Transformation from Known Integral to Unknown Integral

Given another function

$\displaystyle \phi_j(x_i, y_i) = \begin{cases} 1 & i=j \\ 0 & i\ne j\end{cases}$ for $\displaystyle j = 1, 2, 3$

defined on a triangle $\displaystyle e$ with vertices $\displaystyle (x,y) = \{(x_1,y_1),(x_2,y_2),(x_3,y_3)\}$.

Now, given

$\displaystyle \widehat{\phi}_j(\xi_i, \eta_i) = \begin{cases} 1 & i=j \\ 0 & i\ne j\end{cases}$ for $\displaystyle j = 1, 2, 3$ is a reference function defined on a reference triangle $\displaystyle \widehat{e}$ with vertices $\displaystyle (\xi,\eta) = \{(\xi_1,\eta_1),(\xi_2,\eta_2),(\xi_3,\eta_3)\} = \{(0,0),(1,0),(0,1)\}$.

I want to evaluate the integral

$\displaystyle \int\!\!\!\int_e\! \nabla \phi_j \nabla \phi_i \, dA $,

but using a transformation, so that I can calculate

$\displaystyle \int\!\!\!\int_{\widehat{e}}\! \nabla \widehat{\phi}_j \nabla \widehat{\phi}_i \, dA $

instead.

Now, I can use a transformation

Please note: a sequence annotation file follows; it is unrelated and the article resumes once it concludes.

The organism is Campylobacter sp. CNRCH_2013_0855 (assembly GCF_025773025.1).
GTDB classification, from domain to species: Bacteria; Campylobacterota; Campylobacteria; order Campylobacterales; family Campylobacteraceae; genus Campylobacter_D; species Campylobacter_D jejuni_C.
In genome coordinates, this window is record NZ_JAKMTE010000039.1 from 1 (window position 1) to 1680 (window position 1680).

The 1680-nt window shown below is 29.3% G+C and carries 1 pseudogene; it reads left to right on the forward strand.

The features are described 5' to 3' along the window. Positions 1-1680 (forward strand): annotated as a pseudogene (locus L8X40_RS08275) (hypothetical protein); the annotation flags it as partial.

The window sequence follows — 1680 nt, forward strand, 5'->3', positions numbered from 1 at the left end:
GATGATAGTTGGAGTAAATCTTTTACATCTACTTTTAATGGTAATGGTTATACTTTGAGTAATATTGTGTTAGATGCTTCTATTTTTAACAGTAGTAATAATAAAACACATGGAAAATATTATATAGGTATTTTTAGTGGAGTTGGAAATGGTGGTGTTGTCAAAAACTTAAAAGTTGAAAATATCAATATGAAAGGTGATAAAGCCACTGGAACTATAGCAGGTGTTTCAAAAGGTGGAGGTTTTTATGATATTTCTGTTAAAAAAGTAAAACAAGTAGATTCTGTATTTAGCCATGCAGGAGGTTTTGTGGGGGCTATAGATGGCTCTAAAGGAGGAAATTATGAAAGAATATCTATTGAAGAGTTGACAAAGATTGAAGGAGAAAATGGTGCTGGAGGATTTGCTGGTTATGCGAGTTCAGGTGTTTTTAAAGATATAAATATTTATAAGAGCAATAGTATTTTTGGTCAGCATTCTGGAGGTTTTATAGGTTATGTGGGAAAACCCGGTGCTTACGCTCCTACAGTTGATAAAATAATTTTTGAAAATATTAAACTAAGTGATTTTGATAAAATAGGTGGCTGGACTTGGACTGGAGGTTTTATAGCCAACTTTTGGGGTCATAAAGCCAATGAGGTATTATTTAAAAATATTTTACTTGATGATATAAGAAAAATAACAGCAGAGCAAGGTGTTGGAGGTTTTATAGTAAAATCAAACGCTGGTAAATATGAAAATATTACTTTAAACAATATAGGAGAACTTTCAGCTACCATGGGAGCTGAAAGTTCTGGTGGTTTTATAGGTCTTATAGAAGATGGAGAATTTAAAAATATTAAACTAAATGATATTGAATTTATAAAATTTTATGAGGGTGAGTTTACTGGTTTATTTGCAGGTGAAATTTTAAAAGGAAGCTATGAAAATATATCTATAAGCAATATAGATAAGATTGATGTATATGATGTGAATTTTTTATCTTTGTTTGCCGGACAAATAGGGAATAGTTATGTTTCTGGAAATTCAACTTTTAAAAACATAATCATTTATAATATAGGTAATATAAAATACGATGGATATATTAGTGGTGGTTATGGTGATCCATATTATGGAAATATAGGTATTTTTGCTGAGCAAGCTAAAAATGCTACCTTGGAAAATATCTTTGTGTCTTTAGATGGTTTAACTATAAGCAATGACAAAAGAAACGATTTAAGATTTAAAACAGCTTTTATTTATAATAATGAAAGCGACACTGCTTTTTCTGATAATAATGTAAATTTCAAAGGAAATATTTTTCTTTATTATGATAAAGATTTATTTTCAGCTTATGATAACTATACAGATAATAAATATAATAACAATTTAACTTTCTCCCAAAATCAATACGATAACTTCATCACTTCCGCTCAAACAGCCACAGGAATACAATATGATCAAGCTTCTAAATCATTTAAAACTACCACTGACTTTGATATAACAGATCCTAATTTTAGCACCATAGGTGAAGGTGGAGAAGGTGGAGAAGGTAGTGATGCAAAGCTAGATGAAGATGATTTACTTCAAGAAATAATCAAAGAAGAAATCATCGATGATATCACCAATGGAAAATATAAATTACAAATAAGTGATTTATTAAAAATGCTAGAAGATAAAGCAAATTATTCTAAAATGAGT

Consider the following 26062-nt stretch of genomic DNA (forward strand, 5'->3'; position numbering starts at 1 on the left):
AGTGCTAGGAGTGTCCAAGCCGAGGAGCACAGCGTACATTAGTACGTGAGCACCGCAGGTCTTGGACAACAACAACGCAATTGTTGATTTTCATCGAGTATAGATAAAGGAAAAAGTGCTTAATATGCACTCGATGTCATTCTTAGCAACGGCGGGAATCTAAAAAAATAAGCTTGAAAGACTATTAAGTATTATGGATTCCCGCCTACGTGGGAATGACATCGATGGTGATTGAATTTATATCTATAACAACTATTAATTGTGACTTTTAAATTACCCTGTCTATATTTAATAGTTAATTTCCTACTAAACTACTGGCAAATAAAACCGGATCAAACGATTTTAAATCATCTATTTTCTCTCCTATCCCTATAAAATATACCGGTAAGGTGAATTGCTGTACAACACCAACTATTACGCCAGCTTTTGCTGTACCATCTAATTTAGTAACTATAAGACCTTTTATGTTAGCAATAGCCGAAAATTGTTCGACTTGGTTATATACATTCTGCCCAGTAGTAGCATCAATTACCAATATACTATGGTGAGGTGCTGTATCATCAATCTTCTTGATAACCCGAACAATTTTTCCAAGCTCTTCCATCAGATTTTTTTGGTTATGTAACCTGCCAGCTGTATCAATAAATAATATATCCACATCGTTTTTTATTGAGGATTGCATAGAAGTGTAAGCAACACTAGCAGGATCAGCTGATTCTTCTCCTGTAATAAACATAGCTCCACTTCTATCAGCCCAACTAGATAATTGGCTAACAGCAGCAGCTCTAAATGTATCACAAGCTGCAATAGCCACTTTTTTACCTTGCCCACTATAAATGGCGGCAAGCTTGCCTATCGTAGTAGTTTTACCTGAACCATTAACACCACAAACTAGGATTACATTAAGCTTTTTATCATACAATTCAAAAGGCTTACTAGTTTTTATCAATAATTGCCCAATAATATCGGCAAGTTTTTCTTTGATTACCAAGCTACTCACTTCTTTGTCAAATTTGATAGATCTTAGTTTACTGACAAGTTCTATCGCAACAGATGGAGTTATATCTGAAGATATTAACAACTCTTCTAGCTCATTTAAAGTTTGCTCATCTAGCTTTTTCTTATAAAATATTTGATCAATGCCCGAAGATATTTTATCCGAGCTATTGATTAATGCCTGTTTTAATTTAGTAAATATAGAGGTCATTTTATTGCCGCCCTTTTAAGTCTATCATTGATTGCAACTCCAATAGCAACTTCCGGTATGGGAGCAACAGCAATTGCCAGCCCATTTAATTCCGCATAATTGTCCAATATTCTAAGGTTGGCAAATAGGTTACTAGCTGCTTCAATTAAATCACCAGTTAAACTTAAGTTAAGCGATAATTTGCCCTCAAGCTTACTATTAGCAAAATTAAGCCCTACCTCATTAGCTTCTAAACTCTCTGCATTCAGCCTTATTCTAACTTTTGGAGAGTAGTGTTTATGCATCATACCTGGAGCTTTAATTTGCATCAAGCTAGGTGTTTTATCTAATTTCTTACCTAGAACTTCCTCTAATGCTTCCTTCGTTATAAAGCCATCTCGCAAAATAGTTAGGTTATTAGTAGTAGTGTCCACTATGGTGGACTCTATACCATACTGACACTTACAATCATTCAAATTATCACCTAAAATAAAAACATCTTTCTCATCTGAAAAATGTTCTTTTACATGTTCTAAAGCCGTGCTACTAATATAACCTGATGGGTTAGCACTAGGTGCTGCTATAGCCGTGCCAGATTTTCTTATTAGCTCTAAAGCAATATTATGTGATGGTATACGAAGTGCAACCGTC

$\displaystyle \widehat{\phi} \stackrel{T}{\rightarrow} \phi$

where $\displaystyle T$ is given by

$\displaystyle

\begin{bmatrix} (x_2 - x_1) & (x_3 - x_1) \\ (y_2 - y_1) & (y_3 - y_1)\end{bmatrix} \begin{bmatrix}\xi \\ \eta \end{bmatrix} + \begin{bmatrix}x_1 \\ y_1\end{bmatrix} = \begin{bmatrix}x \\ y\end{bmatrix}

$.

From my understanding, I should be able to do something like the following

$\displaystyle \int\!\!\!\int_{\widehat{e}}\! f(\xi, \eta)\, dA = \int\!\!\!\int_{e}\! f(x, y) \left|J(T)\right|\, dA$,

where $\displaystyle J(T)$ is the Jacobian of the transformation $\displaystyle T$. I am slightly confused by this because I don't see from where, exactly, it came.

I am unsure if the Gradients are in the same variable. My guess is that they aren't, so I will have to use a chain rule there. I am having difficulty with this transformation. I guess it is not clear to me if the Jacobian is on the transformation that I have shown. It seems as though it is wrong. Any help would be greatly appreciated.

NOTE: This is in application to Finite Elements, but I felt it belonged in Calculus, since that is where I am confused.